The problem with healthcare solutions, is that they dont address the problem at its most basic level, and that is the skin is in the wrong place. Ie, skin = whos finances are at stake. Insurance companies dictate to Dr’s, and balk at paying, or covering specific items as doing so makes them more money. Patients have no clue if there insurance is fake, poor, or great, as very few use it beyond the trivial things, and many really use it for trivial matters, as they dont directly pay. Many Doctors have no clue what procedures actually cost, and some practice proactive malpractice, which may protect them, but run roughshod over the patients financials. Hospitals and clinics force Dr’s to work on volume, and proactively find ways to maximize revenue, and when they get revenue, they expand, such that they can always whine for more. Malpractice carriers advice physicians to focus on procedures which may not be the best for the patients finances, but minimize their, and their clients financial risks. Govt gets yanked around by lobbyists, at the whims of who can pay the most for revenue enhancement. Med schools charge outrageous sums, knowing that med students can get loans, irrespective of whether they really can pay them back or not. Each sector wants the best for itself, and let the others hang out to dry… and usually, that means the patient, as they have the smallest voice, and no lobbyist. And lastly, no one wants to admit there is an elephant in the room, who has been there nearly forever, known as health care rationing.
Is the free market a solution?
Some say, the freemarket is the solution… but lets think a bit. The public expects a certain level of care. Would it be cool, for an insurance company, to pull a credit card trick, and say just when you needed surgery, they decided it was only covered at 50% instead of 80%? Or to use contracts of adhesion and slight of hand to change coverage limits under the table? Sure, the free market would correct, but it might take a few quarters, all the while windfall profits could be made. Or what about far out concepts, like coverage up to $5000 would be local, and liberal. For anything more than that, it goes out for bids, anywhere in the world. Perhaps the best deal can be found in startup hospital powered by generators in a tent half way around the world. Again, the free market will correct, but how many folks are affected in the mean time. Or what about docs, and hospitals like those in McAllen TX, where profit motivation results in some of the highest care costs and use of tests/procedures in the world. Left unchecked, McAllen would probably become the richest area of the country…. but at what cost to the rest of the nation?
Is Government a solution?
Is the government the solution…. do you want to argue with a beancounter over some form, while your appendix is freaking out, and your doc is sitting worried to death it could blow at any moment? Or, what if the govt decides the one and only drug for your condition is not medically warranted. A generic is all you need, besides the FDA says there are identical… and of course, the binding agents and alternative processes that are used react, rendering it ineffective for you, and perhaps 50 others, but 1000000 folks do fine with it. Remember lobbyists are in the game, and whoever has the greatest pull gets the best deal… and that means the patient will loose. Look at Medicare part D for example, of how to win huge in the insurance business, yet the patient, doc, hospital pharmacy, and govt get hung out to dry. Of course, the exception is congress…. lobbyists dont have much pull when it comes to the governments own.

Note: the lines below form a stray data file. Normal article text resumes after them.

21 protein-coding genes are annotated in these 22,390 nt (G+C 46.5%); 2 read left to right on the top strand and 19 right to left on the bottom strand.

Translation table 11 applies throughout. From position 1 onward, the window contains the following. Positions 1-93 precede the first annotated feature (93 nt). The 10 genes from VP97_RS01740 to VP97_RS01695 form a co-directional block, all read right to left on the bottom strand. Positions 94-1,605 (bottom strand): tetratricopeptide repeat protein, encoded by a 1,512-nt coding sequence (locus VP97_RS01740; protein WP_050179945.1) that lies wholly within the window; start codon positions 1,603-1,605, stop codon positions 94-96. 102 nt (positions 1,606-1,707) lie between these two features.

Is the current system a solution?
Is the current system a solution…. well, for many, who have rarely used it, or find it works well for trivial matters, its a perfect thing. For others, on plans similar to what congress has, it works very well, whether for trivial, or major things. On the other hand, for those in a major car crash, or with a serious diseases, far too often, they find out the hard way, their “great” insurance turned out to be only great for a few months, and then its a disaster. For others, they hit the limit, ie healthcare is rationed typically to 1-2 million dollars, after that, you are cancelled, and left to fend for yourself. And for others, say those in a early stage startup who can’t provide insurance… well their employees have to buy it out right, with after tax money. Why should such employees, many of whom put in 100 hour weeks have to subsidize all those in the F1000, who get it tax free. Otoh, mear mention of taxing health benefits, and folks scream… yet, they are the ones living off the work of others already. Go figure.
Nope… none of the above in and of themselves are solutions, they dont address the root cause(s), which lead to lack of coverage, overuse, high costs, and low value. I’ve read partly through 1015 pages of the proposed legislation… it doesnt address the root causes either, albeit it does dance around them a bit.